Edkins History, Family Crest & Coats of Arms
The name Edkins has a long Anglo-Saxon heritage. The name comes from when a family lived the personal name Adam. Edkins is a diminutive which means son of Adam.
Early Origins of the Edkins family
The surname Edkins was first found in Westmorland and Northumberland where they held a family seat from ancient times, before the Norman Conquest of England in 1066.
Early History of the Edkins family
This web page shows only a small excerpt of our Edkins research. Another 92 words (7 lines of text) covering the years 1191, 1296, 1379, 1621, 1559, 1581, 1558, 1635, 1558, 1601, 1681, 1626, 1685, 1662, 1615, 1677, 1587, 1669, 1630, 1698, 1686, 1689, 1647, 1711, 1610, 1703, 1665, 1670, 1674 and 1680 are included under the topic Early Edkins History in all our PDF Extended History products and printed products wherever possible.
Edkins Spelling Variations
Spelling variations in names were a common occurrence before English spelling was standardized a few hundred years ago. In the Middle Ages, even the literate spelled their names differently as the English language incorporated elements of French, Latin, and other European languages. Many variations of the name Edkins have been found, including Adkin, Atkin, Atkins, Adekin, Adekyns, Adekyn, Adkins and many more.
Early Notables of the Edkins family (pre 1700)
Distinguished members of the family include Richard Atkins (1559?-1581), English martyr, born at Ross in Herefordshire; Henry Atkins (1558-1635), English physician, born in 1558, son of Richard Atkins of Great Berkhamstead, Hertfordshire; William Atkins (1601-1681), an English Jesuit; Robert Adkins (1626-1685), English ejected minister of 1662 from Chard, Somerset; Richard Atkyns (1615-1677), an English writer and printer from Gloucestershire; Sir Edward Atkyns...
Another 62 words (4 lines of text) are included under the topic Early Edkins Notables in all our PDF Extended History products and printed products wherever possible.
Migration of the Edkins family to Ireland
Some of the Edkins family moved to Ireland, but this topic is not covered in this excerpt.
Another 43 words (3 lines of text) about their life in Ireland is included in all our PDF Extended History products and printed products wherever possible.
Edkins migration to the United States +
Families began migrating abroad in enormous numbers because of the political and religious discontent in England. Often faced with persecution and starvation in England, the possibilities of the New World attracted many English people. Although the ocean trips took many lives, those who did get to North America were instrumental in building the necessary groundwork for what would become for new powerful nations. Some of the first immigrants to cross the Atlantic and come to North America bore the name Edkins, or a variant listed above:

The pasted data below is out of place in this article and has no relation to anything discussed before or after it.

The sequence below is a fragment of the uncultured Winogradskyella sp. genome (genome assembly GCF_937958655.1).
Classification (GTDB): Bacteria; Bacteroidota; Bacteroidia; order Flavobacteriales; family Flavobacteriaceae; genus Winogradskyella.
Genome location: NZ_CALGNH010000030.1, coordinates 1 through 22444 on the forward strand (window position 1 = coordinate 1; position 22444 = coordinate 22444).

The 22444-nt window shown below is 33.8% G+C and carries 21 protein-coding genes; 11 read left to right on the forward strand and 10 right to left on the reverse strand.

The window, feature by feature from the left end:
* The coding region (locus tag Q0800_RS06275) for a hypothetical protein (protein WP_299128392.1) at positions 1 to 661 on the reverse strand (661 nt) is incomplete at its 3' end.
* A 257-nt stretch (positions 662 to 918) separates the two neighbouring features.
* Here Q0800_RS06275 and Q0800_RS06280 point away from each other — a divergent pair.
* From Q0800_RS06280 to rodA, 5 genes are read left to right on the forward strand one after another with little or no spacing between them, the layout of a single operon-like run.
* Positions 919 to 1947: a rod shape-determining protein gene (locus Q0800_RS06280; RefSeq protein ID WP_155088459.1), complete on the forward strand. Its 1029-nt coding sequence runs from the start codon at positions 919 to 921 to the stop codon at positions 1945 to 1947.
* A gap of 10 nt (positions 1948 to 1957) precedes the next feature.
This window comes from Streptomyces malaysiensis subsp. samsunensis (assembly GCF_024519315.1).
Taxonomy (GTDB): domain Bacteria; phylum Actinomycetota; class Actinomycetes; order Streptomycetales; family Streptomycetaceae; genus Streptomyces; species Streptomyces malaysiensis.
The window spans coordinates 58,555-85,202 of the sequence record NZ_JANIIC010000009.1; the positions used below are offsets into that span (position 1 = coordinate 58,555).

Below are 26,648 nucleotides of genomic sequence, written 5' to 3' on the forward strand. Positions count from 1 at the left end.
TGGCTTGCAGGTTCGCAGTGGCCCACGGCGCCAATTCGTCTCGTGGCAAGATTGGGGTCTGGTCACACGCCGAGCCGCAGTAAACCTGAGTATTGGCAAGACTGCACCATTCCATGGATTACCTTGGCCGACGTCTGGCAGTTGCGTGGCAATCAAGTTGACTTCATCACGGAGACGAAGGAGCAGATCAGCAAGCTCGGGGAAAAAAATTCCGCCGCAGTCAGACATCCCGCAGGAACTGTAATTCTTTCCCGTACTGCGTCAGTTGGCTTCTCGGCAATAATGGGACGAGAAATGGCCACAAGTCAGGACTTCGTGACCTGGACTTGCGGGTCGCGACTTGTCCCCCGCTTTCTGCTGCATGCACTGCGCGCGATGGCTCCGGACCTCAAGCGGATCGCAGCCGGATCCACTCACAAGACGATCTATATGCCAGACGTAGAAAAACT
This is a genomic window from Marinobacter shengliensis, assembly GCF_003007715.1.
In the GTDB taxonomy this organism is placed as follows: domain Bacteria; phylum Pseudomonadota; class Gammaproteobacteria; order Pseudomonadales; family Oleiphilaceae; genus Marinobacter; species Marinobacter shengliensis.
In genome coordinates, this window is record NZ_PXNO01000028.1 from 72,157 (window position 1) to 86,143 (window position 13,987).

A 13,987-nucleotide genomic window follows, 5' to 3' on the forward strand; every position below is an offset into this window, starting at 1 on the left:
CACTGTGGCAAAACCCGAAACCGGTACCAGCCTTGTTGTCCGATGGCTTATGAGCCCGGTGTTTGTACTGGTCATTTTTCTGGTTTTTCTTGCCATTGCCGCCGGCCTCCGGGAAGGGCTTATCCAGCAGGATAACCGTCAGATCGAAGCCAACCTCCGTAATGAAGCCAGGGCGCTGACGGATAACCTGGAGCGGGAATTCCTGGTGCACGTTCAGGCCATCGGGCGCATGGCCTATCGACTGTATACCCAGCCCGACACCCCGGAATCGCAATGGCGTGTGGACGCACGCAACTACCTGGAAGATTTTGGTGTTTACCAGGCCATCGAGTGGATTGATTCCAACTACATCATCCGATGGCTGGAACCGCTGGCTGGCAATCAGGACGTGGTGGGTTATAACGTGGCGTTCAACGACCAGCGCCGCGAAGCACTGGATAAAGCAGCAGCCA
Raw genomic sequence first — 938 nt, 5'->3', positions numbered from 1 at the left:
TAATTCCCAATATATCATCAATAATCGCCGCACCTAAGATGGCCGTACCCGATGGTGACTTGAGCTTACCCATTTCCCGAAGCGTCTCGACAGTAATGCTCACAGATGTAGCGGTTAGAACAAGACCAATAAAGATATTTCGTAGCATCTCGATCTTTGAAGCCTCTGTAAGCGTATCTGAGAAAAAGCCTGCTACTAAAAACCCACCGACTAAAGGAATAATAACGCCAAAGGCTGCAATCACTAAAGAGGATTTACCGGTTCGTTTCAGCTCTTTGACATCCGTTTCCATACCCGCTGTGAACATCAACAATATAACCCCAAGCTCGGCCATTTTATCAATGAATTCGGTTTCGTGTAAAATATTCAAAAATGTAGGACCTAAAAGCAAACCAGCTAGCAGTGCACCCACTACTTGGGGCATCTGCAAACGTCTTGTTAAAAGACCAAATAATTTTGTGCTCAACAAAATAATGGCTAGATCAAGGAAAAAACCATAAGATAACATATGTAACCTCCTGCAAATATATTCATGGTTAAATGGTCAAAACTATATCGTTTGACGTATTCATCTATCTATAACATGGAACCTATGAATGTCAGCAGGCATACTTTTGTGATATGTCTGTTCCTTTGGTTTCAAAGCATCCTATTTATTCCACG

Edkins Settlers in United States in the 19th Century
- Mary E. Edkins, aged 23, who landed in America, in 1896
Edkins Settlers in United States in the 20th Century
- Eva Mary Edkins, aged 19, who landed in America from Birmingham, England, in 1913
- George Thomas M. Edkins, aged 42, who immigrated to America from Victoria, Hong Kong, China, in 1914
- Winifred Rose Edkins, aged 13, who immigrated to the United States from Victoria, Hong Kong, China, in 1914
- Beresford H. H. Edkins, aged 44, who settled in America from Longreach, Australia, in 1918
- David Richard Edkins, aged 6, who immigrated to the United States from St. Albans, England, in 1923
Edkins migration to Australia +
Emigration to Australia
followed the First Fleets
of convicts, tradespeople and early settlers. Early immigrants include:
Edkins Settlers in Australia in the 19th Century
- Henry James Edkins, aged 19, a carpenter, who arrived in Adelaide, Australia aboard the ship "Cleveland" in 1839 
- Thomas Edkins, aged 35, who arrived in South Australia in 1850 aboard the ship "Lysander" 
Contemporary Notables of the name Edkins (post 1700) +
- Don Edkins (b. 1953), South African international documentary filmmaker and producer
- Joseph Edkins (1823-1905), British Protestant missionary who spent 57 years in China
Related Stories +
The Edkins Motto +
The motto was originally a war cry or slogan. Mottoes first began to be shown with arms in the 14th and 15th centuries, but were not in general use until the 17th century. Thus the oldest coats of arms generally do not include a motto. Mottoes seldom form part of the grant of arms: Under most heraldic authorities, a motto is an optional component of the coat of arms, and can be added to or changed at will; many families have chosen not to display a motto.
Motto: Vincit cum legibus arma
Motto Translation: He wins over violence with laws